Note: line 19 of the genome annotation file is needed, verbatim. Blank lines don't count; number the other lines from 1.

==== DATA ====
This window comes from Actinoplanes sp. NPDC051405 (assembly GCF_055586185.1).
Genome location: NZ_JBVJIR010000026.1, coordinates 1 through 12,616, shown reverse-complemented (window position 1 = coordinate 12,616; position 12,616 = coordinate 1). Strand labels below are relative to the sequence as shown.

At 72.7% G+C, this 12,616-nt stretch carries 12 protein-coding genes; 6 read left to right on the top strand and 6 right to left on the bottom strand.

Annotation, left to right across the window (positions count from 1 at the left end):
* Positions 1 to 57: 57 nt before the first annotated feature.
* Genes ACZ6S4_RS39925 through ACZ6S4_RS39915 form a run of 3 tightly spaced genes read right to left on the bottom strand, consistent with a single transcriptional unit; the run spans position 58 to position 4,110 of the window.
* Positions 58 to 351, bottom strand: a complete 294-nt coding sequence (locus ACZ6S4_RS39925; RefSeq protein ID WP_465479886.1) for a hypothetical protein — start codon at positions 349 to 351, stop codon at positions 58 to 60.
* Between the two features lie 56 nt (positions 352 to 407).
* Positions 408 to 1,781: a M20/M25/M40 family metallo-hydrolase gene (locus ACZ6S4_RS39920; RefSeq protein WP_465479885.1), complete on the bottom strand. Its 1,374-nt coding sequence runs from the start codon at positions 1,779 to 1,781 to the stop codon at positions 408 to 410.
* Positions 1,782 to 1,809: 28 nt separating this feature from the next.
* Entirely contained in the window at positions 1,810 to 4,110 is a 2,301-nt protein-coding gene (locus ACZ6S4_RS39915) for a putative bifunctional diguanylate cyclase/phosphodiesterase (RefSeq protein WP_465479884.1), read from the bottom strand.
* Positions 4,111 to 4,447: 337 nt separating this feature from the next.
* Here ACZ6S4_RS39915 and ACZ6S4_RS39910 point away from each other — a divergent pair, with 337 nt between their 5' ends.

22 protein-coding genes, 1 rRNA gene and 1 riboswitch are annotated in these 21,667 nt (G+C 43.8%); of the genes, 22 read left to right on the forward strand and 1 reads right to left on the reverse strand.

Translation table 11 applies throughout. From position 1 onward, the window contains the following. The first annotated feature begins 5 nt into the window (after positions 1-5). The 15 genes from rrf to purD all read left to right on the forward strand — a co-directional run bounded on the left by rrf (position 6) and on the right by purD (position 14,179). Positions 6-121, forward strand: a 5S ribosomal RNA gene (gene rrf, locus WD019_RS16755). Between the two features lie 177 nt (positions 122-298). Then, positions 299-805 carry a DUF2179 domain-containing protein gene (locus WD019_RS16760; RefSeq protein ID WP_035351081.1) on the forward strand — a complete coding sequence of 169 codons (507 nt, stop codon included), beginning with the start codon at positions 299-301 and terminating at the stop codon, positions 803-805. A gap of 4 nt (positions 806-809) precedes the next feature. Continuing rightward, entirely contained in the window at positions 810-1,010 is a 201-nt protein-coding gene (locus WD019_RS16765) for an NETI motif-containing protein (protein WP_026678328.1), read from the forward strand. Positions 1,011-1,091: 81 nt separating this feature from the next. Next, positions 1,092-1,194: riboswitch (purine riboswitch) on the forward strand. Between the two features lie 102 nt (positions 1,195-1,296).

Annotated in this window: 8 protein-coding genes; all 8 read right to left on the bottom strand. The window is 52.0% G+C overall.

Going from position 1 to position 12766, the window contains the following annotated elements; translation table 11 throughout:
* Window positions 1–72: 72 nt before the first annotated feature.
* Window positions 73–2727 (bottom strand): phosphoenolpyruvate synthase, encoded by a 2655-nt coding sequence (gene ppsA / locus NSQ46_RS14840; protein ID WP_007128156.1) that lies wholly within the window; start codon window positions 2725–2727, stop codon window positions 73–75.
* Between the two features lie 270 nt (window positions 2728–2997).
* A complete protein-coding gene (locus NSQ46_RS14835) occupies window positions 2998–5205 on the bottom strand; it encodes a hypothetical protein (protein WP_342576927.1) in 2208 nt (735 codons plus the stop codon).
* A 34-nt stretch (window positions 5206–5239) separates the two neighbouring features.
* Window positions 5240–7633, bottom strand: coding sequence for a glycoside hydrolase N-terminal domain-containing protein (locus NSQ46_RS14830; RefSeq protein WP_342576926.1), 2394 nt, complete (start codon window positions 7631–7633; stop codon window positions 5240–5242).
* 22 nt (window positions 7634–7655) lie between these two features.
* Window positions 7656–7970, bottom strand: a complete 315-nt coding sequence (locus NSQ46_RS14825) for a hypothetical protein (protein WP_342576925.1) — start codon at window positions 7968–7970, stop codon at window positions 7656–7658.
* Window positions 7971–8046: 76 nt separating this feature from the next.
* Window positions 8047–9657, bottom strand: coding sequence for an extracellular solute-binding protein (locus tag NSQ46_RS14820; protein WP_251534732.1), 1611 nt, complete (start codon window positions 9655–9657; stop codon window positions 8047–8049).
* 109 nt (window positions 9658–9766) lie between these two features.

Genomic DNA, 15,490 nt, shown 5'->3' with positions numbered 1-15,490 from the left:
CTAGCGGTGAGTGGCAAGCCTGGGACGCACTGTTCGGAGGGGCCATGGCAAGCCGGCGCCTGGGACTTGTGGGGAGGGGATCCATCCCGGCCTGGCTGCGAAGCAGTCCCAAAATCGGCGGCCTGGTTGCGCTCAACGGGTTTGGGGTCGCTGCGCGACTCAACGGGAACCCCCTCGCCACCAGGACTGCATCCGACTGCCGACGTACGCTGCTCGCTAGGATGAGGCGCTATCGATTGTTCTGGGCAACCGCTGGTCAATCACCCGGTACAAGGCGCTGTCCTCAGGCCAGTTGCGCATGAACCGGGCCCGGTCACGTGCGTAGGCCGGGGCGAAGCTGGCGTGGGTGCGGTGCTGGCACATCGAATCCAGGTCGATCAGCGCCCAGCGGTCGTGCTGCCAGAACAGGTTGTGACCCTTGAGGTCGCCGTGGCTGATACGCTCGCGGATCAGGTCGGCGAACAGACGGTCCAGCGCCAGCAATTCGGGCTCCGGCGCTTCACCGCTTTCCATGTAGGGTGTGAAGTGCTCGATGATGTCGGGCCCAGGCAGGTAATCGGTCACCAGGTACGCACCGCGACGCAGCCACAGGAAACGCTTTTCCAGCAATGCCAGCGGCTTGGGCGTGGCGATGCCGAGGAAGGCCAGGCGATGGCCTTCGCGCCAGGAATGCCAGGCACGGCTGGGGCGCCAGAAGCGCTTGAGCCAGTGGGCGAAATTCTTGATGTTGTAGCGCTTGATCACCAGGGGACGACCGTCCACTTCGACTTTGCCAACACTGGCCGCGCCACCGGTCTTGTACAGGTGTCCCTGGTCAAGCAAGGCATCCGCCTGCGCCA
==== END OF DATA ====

* Window positions 73–2727 (bottom strand): phosphoenolpyruvate synthase, encoded by a 2655-nt coding sequence (gene ppsA / locus NSQ46_RS14840; protein ID WP_007128156.1) that lies wholly within the window; start codon window positions 2725–2727, stop codon window positions 73–75.